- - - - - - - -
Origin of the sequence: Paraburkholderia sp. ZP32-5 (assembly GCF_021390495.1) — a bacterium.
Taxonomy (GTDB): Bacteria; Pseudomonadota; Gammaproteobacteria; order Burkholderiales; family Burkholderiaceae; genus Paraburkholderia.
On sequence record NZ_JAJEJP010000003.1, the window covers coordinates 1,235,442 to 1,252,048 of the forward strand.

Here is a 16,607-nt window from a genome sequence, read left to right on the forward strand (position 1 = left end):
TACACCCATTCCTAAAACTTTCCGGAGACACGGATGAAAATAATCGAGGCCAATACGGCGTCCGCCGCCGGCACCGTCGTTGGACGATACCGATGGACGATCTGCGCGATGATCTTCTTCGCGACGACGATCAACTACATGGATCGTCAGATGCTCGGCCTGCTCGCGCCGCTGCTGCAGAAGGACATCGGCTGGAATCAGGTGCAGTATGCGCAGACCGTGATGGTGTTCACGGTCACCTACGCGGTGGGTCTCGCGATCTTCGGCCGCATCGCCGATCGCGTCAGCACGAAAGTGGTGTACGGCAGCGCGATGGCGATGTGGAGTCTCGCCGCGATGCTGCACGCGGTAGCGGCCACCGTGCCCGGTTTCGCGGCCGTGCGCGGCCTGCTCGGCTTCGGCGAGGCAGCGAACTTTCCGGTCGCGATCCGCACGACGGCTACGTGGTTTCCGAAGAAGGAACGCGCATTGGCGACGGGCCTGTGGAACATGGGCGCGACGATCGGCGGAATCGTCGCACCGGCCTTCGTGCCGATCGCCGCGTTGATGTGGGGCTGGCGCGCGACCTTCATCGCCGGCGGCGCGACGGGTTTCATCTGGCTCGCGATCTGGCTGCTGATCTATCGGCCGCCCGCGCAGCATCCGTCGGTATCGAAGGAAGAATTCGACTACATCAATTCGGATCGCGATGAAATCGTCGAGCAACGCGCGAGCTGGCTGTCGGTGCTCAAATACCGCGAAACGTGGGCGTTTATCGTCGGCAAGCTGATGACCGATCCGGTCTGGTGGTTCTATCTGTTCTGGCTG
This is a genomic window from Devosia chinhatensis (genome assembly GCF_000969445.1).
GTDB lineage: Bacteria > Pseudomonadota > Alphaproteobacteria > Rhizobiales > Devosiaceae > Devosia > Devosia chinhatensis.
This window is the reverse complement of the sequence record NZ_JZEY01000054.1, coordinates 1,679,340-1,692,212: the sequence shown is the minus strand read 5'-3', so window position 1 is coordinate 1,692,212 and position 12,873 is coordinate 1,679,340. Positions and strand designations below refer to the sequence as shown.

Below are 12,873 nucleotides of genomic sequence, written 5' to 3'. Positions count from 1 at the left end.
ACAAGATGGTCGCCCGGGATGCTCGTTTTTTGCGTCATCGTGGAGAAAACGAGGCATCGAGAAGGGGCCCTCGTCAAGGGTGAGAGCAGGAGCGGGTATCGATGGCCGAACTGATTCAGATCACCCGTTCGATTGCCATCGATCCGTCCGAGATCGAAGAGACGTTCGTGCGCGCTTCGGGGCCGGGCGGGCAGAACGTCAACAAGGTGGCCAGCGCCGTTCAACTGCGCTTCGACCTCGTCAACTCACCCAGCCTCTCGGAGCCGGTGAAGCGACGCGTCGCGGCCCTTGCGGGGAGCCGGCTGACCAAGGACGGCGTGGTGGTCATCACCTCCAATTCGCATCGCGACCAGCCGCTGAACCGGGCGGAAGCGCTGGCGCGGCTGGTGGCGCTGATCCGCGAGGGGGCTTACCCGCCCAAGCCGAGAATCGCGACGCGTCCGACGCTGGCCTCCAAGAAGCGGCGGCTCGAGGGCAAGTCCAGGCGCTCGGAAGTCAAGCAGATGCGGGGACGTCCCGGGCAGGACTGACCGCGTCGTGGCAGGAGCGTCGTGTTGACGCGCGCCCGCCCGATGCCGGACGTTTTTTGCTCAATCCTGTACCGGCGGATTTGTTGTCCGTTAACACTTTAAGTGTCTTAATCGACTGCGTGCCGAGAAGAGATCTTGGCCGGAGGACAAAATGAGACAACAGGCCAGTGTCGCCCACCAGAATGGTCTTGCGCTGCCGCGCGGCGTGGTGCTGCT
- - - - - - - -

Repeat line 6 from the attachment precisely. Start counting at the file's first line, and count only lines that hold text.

This is a genomic window from Devosia chinhatensis (genome assembly GCF_000969445.1).